Obamacare is here to stay. It will also be advantageous for some segments of society that did not have coverage previously. Yet the structural issues that it has created indicate the short-sighted, partisan manner in which Obamacare was written and passed into law. With that being said, Democrats would be best served to attempt to mend the wounds created by the partisan implementation of the two highly-publicized, yet poorly executed policy measures of President Obama’s first term.
Republicans see the effects of the limiting mechanisms in Obamacare and have dug in their heels on other issues that would limit economic growth, most recently the Fiscal Cliff tax increases. Considering the economic impact of Obamacare and Dodd-Frank, Republicans are justified in being stubborn against crafting future legislation and regulations that may further limit capital’s flow into the economy. The effect of too much regulation is stunted economic capabilities, thus balancing out these regulations must be front-of-mind in policy decisions involving the economy moving forward.
AmnestyUSA (2012). Health Care in the US. Amnesty International. Retrieved from http://www.amnestyusa.org/our-work/issues/poverty-and-human-rights/health-care-in-the-us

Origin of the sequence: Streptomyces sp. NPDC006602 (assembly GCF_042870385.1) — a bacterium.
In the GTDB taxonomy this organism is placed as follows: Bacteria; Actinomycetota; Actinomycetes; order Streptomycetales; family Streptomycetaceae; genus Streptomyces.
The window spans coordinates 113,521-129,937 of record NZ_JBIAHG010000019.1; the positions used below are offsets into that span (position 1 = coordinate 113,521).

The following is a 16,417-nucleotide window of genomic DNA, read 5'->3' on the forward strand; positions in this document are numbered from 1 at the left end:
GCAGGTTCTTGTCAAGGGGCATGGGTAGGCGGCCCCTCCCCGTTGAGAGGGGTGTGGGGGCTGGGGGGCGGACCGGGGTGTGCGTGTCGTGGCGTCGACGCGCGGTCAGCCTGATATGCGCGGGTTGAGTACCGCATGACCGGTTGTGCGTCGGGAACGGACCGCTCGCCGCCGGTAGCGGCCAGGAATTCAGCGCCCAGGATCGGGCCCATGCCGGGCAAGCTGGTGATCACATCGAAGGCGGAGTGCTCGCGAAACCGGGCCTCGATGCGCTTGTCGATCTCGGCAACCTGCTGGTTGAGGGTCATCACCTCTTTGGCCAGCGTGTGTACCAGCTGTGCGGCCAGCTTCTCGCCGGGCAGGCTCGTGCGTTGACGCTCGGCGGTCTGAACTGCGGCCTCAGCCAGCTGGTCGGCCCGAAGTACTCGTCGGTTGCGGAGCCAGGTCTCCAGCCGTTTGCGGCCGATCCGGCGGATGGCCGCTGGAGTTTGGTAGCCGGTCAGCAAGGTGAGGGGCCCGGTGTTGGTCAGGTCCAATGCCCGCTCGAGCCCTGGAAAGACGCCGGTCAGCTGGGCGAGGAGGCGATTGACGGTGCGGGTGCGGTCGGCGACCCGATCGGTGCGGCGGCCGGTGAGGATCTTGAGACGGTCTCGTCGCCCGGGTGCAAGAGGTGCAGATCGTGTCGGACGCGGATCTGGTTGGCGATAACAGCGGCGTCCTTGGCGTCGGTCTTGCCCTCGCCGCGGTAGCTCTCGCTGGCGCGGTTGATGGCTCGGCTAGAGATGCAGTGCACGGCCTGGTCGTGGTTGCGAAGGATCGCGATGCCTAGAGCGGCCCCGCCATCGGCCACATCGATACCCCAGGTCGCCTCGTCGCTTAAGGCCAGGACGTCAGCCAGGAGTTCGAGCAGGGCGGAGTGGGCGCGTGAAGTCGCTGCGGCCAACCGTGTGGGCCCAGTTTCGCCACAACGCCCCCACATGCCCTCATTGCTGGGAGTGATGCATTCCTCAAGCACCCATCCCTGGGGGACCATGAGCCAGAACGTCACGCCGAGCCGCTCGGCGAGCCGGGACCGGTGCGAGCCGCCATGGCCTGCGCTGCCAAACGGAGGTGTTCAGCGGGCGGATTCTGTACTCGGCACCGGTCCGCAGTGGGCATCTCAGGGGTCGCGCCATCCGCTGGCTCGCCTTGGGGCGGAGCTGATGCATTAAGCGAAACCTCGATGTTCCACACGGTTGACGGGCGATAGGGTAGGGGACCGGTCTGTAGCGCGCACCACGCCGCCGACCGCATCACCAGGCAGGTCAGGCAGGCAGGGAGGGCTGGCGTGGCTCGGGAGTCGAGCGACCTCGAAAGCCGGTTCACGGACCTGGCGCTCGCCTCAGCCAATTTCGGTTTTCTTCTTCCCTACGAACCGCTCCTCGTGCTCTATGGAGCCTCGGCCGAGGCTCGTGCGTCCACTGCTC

York, Byron (2012, Dec 20). Get ready for the cost and chaos of Obamacare. Lubbock Avalanche-Journal. Retrieved from http://lubbockonline.com/editorial-columnists/2012-12-20/york-get-ready-costs-and-chaos-obamacare
ABOUT THE AUTHOR: Erol Senel started out as a student of history but has been plying his trade in the world of finance and personal investing. Through this real world experience, he has found his true professional passion in economics and financial history. His mission is to provide readers with easy to understand, topical and informative articles with the hope of allowing many to make more informed decisions while partaking in civics and life. @senelslant